In part to address these shortcomings of conventional approaches, embodiments consistent with the invention may incorporate a multi-step subsidence inversion in order to separate the subsidence curve into syn-rift subsidence and post-rift subsidence curves, and to fit the upper mantle stretching to the post-rift subsidence curve and the crustal stretching to the syn-rift subsidence curve. In some embodiments, therefore, one parameter, e.g., a stretching factor, may be fit to the part of the curve that is most strongly influenced by this parameter, rather than attempting to fit two parameters to the full curve at once.

In some embodiments, for example, syn-rift and post-rift subsidence of a rift basin may be inverted to stretching factors/lithospheric thicknesses taking the individual behaviors of both the crust and upper mantle lithospheric layers into account. In a first inversion step in such embodiments, post-rift subsidence may be inverted to define the thermal thickening of the upper mantle during this phase. Doing so may enable the lithospheric upper mantle thickness or the upper mantle stretching to be defined at the end of the syn-rift phase, and with this information, the syn-rift subsidence may be inverted for the crustal stretching or crustal thicknesses at the end of the syn-rift phase.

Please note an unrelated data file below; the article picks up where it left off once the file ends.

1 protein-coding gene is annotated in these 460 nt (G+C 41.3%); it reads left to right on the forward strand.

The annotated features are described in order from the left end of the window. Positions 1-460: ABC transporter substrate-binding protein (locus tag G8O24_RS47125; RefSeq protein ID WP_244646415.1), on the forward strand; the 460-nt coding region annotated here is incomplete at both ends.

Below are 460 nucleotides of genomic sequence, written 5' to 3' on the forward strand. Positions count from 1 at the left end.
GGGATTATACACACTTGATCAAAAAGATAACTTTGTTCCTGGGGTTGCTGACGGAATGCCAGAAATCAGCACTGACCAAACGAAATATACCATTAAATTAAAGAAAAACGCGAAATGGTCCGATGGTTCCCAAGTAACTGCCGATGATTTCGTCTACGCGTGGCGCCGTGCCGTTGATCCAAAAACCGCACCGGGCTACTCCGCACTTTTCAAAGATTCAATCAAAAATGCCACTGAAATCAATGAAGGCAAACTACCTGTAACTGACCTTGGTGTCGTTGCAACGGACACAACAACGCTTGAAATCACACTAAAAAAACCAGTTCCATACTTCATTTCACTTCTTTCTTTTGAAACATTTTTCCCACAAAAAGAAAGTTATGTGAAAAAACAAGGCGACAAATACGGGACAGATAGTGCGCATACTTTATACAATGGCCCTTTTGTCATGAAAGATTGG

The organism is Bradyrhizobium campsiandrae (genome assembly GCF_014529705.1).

As such, in some embodiments consistent with the invention, deconvolution may effectively be achieved between the subsidence phases and the stretching amounts in the lithospheric layers. As post-rift subsidence is generally related to the cooling of the lithospheric mantle only, post-rift subsidence generally starts when maximum mantle stretching has occurred, and as such, inverting the post-rift subsidence only for mantle stretching is believed to deliver greater accuracy for modeling the stretching of the upper mantle, and further, by knowing the stretching in the upper mantle, inversion of the syn-rift subsidence together with the previously-calculated upper mantle stretching information to model the crustal stretching is simplified and results in more accurate results.